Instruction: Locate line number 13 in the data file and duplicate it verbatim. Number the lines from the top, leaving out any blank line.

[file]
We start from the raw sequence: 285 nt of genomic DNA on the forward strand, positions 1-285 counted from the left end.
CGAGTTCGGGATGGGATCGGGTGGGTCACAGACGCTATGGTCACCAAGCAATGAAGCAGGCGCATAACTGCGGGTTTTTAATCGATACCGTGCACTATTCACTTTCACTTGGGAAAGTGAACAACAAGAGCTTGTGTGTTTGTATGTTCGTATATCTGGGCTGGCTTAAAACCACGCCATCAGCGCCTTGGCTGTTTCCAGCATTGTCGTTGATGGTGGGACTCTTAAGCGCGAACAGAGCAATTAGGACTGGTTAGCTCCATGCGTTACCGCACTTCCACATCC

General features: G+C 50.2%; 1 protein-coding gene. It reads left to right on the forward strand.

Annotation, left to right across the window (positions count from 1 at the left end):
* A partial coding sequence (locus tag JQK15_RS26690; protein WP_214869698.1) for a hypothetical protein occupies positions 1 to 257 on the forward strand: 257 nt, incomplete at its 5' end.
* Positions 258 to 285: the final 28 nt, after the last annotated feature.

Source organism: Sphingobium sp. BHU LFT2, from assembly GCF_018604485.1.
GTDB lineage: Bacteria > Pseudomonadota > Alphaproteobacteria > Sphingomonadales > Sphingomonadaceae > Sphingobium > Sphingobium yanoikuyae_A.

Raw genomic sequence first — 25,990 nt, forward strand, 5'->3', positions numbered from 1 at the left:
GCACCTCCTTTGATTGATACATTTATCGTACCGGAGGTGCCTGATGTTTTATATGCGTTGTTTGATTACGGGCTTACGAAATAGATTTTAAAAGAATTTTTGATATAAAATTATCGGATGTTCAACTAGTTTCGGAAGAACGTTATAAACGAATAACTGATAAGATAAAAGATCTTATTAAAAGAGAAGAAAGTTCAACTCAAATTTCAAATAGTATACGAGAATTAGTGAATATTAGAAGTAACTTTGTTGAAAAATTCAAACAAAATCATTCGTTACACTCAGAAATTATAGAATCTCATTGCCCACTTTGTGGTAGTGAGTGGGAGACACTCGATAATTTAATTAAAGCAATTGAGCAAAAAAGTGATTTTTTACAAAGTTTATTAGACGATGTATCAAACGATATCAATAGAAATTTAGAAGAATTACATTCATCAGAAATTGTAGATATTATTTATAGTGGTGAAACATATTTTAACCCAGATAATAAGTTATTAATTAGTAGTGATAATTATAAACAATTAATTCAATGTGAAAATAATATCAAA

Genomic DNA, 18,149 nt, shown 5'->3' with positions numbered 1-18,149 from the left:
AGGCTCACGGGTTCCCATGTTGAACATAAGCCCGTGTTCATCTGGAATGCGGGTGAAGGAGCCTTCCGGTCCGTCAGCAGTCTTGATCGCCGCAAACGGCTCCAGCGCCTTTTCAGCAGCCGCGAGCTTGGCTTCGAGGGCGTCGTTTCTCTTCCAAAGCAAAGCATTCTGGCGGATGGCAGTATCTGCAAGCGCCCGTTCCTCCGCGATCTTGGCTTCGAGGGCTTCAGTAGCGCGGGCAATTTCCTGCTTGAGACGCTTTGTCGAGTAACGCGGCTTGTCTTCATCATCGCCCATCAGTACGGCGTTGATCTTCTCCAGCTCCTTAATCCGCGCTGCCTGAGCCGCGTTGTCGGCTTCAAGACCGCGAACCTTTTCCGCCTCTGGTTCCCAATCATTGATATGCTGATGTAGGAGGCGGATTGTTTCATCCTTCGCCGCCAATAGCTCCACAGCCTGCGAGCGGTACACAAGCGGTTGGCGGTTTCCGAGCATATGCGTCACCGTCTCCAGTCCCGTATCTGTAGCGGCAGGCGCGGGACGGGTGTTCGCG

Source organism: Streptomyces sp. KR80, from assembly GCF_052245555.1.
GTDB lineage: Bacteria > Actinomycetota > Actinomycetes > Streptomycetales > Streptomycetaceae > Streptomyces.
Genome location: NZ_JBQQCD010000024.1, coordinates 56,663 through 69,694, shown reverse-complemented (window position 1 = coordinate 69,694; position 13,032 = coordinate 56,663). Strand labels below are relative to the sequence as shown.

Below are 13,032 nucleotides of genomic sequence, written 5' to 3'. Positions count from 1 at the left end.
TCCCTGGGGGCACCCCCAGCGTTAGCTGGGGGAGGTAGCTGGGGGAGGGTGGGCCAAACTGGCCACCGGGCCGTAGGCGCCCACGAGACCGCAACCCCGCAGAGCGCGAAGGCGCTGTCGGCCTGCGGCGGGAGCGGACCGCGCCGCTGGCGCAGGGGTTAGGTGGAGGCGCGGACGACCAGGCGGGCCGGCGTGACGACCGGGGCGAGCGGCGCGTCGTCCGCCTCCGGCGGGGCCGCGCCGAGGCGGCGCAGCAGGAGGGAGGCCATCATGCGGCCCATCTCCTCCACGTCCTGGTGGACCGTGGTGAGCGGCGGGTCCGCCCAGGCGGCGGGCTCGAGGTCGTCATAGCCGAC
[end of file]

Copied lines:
Source organism: Streptomyces sp. KR80, from assembly GCF_052245555.1.